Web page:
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What You Have Left (Turner #1-3)

3.92  ·  Rating Details  ·  77 Ratings  ·  12 Reviews
Over the past five years, James Sallis has created three of the most acclaimed mysteries published in America, each of them featuring the complex John Turner--former cop, therapist, and an ex-con, trying to escape his past, yet ever involved in the small community somewhere near Memphis where he has sought refuge. "The Turner Trilogy"--concise, elegiac, memorable--collects ...more
ebook, 608 pages
Published December 1st 2010 by Walker Books Ltd (first published December 23rd 2008)
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Oct 07, 2010 Kathrina rated it really liked it  ·  review of another edition
Shelves: american-fiction
I think James Sallis wrote the kind of book he wanted to read. He loves crime noir, even writing a critically acclaimed biography of Chester Himes, and this passion for atmosphere has translated to his own writing. He's also published several volumes of poetry, and edited jazz publications, and the rhythm of language, of an orchestrated melancholy, play through all of this trilogy.
I chose to read the entire trilogy, and it seems to me that these books must be read this way, as you can't appreci
Pep Bonet
Nov 16, 2013 Pep Bonet rated it really liked it  ·  review of another edition
Shelves: noir
I like James Sallis. Let's put it this way. It is curious that he is not better known. I came to him indirectly, as I came to Flaco Jiménez in music. By association. You watch a film you like and get interested in the book on which it's based, then you read a novel by the author, in this case it was the sombre The killer is dying and you end up buying a compilation of three books, the Turner trilogy. In the Turner books, even more than in the Killer who was dying, the story is probably the least ...more
Apr 14, 2011 Electric rated it it was amazing  ·  review of another edition
Shelves: crime, read-in-2011
Elegant and reduced prose lets you feel the melancholy of a dying south. Yes, these are crime novels but only in the sense that crime occurs, that people are confronted with violence and loss, that they have to deal with the impact in their lives. A grand meditation on friendship, aging, sadness and the beauty of sitting on the front porch and listening to life itsself as it unfolds in all its brutal and cruel beauty. Highly recommemded!
Andrew Neal
Oct 13, 2012 Andrew Neal rated it really liked it  ·  review of another edition
I actually read these three books (Cypress Grove, Cripple Creek, Salt River) individually, but I flew through them all at once and would have a hard time separating them out for individual reviews.

The main character is an ex-cop, ex-con, ex-therapist who has tried to retire from the world and is dragged back into it. The stories are more meditations on the beauty, horror, and fragility of life and love than they are mysteries. They're set in a tiny, dying town which would probably remind me more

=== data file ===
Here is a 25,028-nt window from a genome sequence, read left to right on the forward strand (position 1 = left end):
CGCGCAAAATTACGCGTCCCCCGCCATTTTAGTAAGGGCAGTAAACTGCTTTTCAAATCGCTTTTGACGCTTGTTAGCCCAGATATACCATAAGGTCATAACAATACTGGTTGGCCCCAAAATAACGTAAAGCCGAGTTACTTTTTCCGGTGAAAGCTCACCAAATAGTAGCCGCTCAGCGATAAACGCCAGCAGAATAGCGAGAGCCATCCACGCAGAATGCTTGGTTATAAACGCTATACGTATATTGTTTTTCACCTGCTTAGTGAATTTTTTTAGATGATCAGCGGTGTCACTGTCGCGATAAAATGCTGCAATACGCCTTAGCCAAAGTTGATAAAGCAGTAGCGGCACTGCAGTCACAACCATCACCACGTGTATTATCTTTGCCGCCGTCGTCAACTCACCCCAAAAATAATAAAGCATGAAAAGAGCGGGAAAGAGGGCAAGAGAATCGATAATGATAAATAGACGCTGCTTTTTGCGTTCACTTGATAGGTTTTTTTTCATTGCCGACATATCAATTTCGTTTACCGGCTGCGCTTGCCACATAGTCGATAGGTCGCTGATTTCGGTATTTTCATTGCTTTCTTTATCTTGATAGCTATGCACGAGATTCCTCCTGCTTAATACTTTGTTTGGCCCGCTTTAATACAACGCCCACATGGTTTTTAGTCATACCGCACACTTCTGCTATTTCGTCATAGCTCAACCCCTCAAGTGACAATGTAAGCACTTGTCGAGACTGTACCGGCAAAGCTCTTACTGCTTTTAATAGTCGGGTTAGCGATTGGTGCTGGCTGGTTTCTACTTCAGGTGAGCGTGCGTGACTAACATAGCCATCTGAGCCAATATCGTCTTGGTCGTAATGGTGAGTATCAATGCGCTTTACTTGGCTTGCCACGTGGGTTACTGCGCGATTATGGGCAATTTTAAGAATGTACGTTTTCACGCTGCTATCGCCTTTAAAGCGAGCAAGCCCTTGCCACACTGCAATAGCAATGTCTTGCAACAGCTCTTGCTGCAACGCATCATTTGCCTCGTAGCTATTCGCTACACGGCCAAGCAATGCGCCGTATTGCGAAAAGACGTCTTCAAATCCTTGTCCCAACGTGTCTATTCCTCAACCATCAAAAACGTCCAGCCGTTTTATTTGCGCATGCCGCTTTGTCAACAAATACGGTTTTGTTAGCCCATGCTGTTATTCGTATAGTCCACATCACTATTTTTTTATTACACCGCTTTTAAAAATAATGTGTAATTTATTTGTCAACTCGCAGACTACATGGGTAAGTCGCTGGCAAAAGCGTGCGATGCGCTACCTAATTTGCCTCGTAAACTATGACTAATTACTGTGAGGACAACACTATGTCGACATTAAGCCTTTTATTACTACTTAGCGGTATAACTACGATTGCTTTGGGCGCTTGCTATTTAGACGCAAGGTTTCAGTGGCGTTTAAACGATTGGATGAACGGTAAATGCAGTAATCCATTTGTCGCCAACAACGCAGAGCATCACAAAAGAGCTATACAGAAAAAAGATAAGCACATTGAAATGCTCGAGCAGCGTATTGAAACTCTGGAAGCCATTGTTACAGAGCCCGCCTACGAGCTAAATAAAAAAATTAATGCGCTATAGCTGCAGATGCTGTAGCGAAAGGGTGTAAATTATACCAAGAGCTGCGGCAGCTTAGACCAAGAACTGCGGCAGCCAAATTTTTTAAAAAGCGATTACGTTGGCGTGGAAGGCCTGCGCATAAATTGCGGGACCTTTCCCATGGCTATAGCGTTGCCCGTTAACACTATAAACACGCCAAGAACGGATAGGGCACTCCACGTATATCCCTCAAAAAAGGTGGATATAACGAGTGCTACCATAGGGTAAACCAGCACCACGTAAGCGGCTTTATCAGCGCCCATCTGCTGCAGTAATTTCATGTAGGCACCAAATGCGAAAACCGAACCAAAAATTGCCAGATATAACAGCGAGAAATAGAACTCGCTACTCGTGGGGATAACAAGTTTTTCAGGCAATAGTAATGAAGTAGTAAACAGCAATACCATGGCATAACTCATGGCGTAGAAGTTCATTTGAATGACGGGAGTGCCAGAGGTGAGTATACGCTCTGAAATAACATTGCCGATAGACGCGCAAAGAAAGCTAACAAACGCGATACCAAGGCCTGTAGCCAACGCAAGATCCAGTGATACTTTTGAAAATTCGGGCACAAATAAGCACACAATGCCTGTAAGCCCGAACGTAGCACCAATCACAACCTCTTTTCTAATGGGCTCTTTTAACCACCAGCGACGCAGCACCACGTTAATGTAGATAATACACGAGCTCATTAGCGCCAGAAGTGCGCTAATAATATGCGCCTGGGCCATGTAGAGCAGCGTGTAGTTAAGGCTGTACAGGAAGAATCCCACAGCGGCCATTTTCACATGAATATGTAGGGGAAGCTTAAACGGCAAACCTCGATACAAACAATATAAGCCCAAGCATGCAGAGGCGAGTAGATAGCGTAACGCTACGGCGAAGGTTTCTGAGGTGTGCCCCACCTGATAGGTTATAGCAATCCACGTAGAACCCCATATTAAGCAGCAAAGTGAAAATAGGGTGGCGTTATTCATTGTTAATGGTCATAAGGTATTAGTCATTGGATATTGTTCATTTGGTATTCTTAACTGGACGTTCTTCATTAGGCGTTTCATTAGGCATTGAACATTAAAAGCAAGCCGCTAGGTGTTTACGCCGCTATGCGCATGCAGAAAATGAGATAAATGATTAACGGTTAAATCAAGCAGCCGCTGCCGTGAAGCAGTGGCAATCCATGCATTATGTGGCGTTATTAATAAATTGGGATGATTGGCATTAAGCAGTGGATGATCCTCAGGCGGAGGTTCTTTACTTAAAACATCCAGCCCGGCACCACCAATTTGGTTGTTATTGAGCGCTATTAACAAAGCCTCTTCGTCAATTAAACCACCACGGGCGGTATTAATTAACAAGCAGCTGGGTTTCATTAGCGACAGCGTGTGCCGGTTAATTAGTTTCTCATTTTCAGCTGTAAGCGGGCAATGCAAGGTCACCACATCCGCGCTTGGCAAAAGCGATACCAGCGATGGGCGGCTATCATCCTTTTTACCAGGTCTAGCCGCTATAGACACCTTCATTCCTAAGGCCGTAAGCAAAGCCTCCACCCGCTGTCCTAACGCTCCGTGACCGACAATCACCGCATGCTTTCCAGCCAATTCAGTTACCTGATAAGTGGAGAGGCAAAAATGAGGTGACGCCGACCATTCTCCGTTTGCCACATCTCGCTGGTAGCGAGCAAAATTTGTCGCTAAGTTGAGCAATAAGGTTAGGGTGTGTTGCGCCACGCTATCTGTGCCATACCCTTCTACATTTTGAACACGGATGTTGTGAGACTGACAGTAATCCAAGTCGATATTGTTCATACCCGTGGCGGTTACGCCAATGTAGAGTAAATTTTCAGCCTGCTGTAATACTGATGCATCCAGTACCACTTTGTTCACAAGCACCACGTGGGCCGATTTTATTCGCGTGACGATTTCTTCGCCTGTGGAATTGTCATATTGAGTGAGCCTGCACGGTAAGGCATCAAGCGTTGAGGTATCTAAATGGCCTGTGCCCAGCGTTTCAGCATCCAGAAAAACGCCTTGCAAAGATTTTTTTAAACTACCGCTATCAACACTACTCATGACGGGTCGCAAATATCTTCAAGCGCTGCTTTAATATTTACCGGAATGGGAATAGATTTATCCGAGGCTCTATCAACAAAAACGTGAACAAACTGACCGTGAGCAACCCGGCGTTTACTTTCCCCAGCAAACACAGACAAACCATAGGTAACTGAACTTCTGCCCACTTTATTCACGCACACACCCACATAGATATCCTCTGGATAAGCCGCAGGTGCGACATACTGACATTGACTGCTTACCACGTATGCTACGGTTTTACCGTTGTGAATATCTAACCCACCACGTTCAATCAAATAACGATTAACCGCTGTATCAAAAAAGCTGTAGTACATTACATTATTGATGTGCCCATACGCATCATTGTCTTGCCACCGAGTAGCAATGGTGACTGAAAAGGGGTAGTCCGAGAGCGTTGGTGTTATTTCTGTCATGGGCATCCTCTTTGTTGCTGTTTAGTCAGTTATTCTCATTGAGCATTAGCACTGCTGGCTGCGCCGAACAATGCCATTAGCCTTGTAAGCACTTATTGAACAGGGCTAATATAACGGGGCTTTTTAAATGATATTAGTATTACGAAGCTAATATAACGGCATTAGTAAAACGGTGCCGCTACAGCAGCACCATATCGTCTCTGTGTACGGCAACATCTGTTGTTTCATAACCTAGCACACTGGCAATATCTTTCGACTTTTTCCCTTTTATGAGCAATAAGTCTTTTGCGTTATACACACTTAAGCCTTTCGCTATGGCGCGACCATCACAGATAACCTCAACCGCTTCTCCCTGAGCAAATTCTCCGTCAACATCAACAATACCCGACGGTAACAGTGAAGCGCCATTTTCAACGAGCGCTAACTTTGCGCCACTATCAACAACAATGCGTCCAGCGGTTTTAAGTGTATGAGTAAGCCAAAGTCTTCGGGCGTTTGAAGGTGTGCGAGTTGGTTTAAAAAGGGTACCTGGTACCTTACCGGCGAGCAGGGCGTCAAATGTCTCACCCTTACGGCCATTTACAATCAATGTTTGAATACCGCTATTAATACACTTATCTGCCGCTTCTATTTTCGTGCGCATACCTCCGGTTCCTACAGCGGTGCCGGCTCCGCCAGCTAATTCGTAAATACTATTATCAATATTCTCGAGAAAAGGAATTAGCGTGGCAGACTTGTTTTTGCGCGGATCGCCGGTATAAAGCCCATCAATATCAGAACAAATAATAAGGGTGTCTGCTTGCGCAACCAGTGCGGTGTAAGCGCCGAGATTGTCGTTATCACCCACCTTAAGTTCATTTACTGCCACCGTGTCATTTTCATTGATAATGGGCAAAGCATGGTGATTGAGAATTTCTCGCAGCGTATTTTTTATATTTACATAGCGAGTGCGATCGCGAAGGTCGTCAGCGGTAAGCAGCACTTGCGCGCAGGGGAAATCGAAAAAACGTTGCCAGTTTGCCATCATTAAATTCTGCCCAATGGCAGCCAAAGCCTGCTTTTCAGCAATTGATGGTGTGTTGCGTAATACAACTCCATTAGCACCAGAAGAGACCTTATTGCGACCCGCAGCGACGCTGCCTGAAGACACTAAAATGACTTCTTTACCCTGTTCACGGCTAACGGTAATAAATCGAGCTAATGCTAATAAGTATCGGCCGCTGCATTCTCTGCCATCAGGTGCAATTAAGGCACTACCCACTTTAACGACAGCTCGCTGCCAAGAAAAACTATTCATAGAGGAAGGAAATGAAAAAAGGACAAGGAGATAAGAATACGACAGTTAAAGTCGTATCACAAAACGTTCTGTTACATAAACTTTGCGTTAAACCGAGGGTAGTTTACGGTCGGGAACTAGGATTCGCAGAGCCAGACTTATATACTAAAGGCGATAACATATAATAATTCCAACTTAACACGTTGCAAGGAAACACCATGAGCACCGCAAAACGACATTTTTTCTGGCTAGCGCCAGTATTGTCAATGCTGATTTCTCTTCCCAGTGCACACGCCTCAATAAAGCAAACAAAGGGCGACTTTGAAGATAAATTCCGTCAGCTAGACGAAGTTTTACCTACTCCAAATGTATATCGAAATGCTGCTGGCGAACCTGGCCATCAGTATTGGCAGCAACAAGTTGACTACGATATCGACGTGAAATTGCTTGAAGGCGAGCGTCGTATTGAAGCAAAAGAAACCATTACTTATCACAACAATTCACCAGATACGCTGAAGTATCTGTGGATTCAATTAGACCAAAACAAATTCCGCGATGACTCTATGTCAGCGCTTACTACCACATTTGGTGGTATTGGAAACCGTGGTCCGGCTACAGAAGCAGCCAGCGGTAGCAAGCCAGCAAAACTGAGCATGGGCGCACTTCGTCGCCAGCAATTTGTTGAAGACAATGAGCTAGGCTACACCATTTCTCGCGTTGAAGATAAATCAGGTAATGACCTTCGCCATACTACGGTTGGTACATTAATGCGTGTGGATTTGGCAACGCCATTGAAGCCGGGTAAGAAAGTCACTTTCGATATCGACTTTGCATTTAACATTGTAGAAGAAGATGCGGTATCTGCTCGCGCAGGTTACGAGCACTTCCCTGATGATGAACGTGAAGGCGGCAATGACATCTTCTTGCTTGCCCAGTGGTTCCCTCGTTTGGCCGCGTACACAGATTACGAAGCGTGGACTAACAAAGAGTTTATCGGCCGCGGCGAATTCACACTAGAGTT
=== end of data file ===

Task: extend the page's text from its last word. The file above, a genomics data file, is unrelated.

Mar 05, 2012 Miket01 rated it liked it  ·  review of another edition
Shelves: crime

Generally speaking not as good as Sallis' Lew Griffin novels. It seems to fall between the almost aggressively literary styling of those books and a more traditional detective series. Unfortunately, that leaves the Turner books as not doing either very well. It might be more accurate to say that the first book in the trilogy works fine as a detective novel, the second one never seems to gel into a plot of any sort, and the third one is OK, but somewhat disappointing in that it doesn't payoff muc
Apr 16, 2011 Naomi rated it liked it  ·  review of another edition
Although, this book was very good, it was kind of dry to me. It took me a little bit longer to read because I found myself easily distracted to other books I was reading at the time. I still would read more by this author though.
Well written but not enough devoted to the level of character development I wanted, especially for investing in a trilogy. Also not enough mystery which is more of what type of book I was expecting.
Martin Cerjan
Aug 09, 2011 Martin Cerjan rated it liked it
Memphis area, literary, ponderous. A bit noirish, but mostly because the main character considers very existential questions. Of course, I loved the references to old-time music and banjos.
Sep 01, 2013 Rosa rated it it was ok  ·  review of another edition
I would have enjoyed them more if they were not constantly going from past to present, so much that they left me confused. I did not enjoy reading these at all
Irmak Ertuna-howison
maybe i don't have the acquired taste for this philosopher-detective protagonist and the existential problems that guise as crimes he needs to solve.
Grandma Weaver
Aug 02, 2011 Grandma Weaver rated it really liked it  ·  review of another edition
i enjoyed these books but i had a hard time keeping track of the characters. i think i'm going to reread the first one.
Dec 10, 2010 Whitaker rated it really liked it  ·  review of another edition
A really great book shows us how everything is great and worth to die for
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James Sallis (born 21 December 1944 in Helena, Arkansas) is an American crime writer, poet and musician, best known for his series of novels featuring the character Lew Griffin and set in New Orleans, and for his 2005 novel Drive, which was adapted into a 2011 film of the same name.
More about James Sallis...

Other Books in the Series

Turner (3 books)
  • Cypress Grove (Turner, #1)
  • Cripple Creek (Turner, #2)
  • Salt River (Turner, #3)

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